Vol. VI, No. 1
Significant New Decisions
Dismukes v. Department of the Interior, Civil No. 84-0757 (D.D.C. Dec. 19, 1984).
Resolving a question of first impression, D.C. District Court Judge Joyce Hens Green has held that the FOIA does not require an agency to provide information in the particular format specified by a requester. Mr. Dismukes sought access to a computer tape listing the participants in oil and gas leasing lotteries held by the Department of Interior. In response, Interior offered the information on microfiche cards, the format in which it was routinely made available to the public, but Dismukes insisted on receiving it in computer tape form. Relying particularly on FBI v. Abramson, 456 U.S. 615, 631-32 (1982), where the Supreme Court focused upon "information" as opposed to the records containing it, Judge Green concluded that the resolution of FOIA disputes logically turns not upon the format of what is requested, but rather on the nature of the information and the effects of its disclosure. Rejecting Dismukes' claim that Interior's choice of microfiche cards was "a deliberate tactic to hinder him," Judge Green noted that more people were purchasing the information on microfiche than, otherwise, and that Interior's release of the information in the form most useful to the general public "does not erect unreasonable barriers to plaintiff's access to [it]." Accordingly, she held that the agency had met its obligation under the FOIA to "provide responsive, nonexempt information in a reasonably accessible form."
Washington Post Co. v. HHS, Civil No. 80-1681 (D.D.C. Feb. 8, 1985).
In a decision of significant precedential value on two inter-related issues, U.S. District Court Judge Harold H. Greene ruled that documents listing financial interests held by individual part-time consultants to the National Cancer Institute, which are protected by the civil discovery privilege for "confidential reports," are therefore likewise protected from FOIA disclosure as "privileged" financial information under Exemption 4. Judge Greene noted that these very documents had been held privileged from civil discovery in Association for Women in Science v. Califano, 566 F.2d 339, 346 (D.C. Cir. 1977), but that the D.C. Circuit Court of Appeals (in a 1982 decision in this case published at 690 F.2d 252) had nevertheless suggested that the documents' privileged status could not protect them under the FOIA. On remand, however, Judge Greene field that more recent Supreme Court reasoning requires parallel protection: "For the reasons stated in [United States v. Weber Aircraft Corp., 104 S. Ct. 1488 (1984)], the policies underlying this discovery privilege would be thwarted if a party could obtain through the FOIA information not discoverable under the Federal Rules." In addition to being the first FOIA decision to apply the "confidential reports privilege," this decision is also the first to apply Exemption 4 exclusively on a privilege basis.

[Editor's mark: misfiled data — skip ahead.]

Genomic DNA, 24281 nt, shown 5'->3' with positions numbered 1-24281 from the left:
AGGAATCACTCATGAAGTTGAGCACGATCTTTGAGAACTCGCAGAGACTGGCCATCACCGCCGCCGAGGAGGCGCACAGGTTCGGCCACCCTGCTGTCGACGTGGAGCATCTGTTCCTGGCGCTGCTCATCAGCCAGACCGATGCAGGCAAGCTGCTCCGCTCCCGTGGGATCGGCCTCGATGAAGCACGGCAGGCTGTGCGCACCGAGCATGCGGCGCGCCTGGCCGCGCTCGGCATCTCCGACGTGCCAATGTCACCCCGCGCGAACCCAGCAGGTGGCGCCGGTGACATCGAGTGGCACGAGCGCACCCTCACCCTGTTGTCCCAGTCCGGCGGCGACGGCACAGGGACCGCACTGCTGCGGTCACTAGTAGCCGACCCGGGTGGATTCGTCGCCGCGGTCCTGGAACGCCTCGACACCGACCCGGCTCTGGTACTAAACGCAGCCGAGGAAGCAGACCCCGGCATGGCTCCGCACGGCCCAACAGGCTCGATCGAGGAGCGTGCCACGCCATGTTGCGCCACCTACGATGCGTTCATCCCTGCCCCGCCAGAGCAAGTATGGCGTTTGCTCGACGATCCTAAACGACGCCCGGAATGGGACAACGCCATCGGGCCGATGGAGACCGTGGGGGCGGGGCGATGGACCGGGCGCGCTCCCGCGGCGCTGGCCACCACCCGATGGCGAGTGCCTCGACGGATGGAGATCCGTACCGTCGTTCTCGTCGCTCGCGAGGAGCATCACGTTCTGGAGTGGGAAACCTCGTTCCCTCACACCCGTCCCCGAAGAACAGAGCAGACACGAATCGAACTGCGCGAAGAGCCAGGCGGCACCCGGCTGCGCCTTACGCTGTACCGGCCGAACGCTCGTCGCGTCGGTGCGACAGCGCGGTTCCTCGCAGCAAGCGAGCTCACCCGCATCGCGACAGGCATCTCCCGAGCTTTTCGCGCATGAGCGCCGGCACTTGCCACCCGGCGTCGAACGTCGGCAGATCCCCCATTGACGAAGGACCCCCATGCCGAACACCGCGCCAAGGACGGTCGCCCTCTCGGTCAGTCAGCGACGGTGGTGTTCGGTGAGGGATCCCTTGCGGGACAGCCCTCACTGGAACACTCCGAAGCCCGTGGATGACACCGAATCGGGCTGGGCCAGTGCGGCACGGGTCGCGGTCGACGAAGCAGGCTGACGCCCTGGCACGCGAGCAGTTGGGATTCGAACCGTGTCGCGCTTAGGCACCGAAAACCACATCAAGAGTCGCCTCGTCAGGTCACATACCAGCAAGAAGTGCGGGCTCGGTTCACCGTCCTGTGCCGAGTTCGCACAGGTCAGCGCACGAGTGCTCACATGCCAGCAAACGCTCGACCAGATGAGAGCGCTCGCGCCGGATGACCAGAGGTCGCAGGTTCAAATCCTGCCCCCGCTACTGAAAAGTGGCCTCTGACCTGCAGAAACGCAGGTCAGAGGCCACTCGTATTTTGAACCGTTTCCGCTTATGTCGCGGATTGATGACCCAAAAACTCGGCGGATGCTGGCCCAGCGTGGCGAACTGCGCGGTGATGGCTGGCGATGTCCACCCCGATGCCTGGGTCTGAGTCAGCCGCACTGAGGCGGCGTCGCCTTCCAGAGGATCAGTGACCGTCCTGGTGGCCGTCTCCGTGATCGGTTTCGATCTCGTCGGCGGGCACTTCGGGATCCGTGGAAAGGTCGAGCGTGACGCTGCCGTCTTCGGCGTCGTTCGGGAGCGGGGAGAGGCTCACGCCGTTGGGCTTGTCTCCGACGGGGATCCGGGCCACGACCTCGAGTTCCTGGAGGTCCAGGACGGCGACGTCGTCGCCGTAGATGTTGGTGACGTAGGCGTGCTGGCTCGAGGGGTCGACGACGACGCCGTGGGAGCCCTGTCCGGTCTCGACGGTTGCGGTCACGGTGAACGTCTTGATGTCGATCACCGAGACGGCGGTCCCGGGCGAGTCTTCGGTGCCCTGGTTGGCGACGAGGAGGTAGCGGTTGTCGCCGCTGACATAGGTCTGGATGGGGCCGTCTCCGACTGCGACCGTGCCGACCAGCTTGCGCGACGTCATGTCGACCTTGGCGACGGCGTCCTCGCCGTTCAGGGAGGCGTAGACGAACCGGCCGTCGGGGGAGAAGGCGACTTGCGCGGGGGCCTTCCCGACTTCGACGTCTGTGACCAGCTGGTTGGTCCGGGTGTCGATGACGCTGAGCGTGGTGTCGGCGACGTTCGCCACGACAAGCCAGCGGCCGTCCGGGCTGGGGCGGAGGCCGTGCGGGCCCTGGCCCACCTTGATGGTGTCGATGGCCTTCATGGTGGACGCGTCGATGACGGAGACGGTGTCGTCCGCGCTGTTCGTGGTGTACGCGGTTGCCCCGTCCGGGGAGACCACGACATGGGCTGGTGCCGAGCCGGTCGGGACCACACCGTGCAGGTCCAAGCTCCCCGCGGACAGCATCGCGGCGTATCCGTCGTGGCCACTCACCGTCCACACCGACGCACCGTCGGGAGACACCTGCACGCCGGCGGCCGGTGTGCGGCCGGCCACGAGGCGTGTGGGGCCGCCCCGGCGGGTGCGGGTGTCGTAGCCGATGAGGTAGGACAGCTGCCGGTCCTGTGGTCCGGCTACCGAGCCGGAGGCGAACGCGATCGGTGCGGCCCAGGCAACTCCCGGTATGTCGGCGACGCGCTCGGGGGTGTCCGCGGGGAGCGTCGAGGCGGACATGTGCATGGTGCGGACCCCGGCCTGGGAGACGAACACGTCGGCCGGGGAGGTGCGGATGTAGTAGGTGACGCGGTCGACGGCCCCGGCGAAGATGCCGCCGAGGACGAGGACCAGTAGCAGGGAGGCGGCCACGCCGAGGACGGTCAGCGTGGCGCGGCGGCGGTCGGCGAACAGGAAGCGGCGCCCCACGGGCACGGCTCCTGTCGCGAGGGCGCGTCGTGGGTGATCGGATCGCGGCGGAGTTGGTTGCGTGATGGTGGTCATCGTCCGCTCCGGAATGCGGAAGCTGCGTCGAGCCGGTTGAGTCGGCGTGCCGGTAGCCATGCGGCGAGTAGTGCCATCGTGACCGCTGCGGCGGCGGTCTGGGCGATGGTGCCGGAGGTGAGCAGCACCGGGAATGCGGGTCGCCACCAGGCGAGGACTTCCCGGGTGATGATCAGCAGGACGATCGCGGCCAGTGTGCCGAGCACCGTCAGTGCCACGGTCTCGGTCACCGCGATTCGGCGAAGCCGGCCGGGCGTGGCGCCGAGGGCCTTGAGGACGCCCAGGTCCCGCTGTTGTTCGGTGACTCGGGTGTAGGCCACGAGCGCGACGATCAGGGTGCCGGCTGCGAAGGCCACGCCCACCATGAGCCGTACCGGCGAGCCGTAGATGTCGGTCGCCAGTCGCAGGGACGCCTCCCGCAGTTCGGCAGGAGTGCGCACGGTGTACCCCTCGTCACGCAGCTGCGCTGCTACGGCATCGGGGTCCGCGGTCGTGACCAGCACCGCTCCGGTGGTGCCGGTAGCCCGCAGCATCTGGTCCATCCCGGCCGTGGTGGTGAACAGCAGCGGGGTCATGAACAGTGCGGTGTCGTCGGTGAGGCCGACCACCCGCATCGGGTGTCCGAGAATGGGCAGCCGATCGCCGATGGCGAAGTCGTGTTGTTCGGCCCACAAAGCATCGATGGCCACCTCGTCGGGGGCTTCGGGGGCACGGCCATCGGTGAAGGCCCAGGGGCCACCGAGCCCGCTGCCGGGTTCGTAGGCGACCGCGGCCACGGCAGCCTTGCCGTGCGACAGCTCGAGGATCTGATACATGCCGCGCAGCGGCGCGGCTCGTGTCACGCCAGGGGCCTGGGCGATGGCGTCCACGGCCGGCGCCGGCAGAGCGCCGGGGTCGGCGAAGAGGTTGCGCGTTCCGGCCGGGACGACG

Shaw v. FBI, 749 F.2d 58 (D.C. Cir. 1984).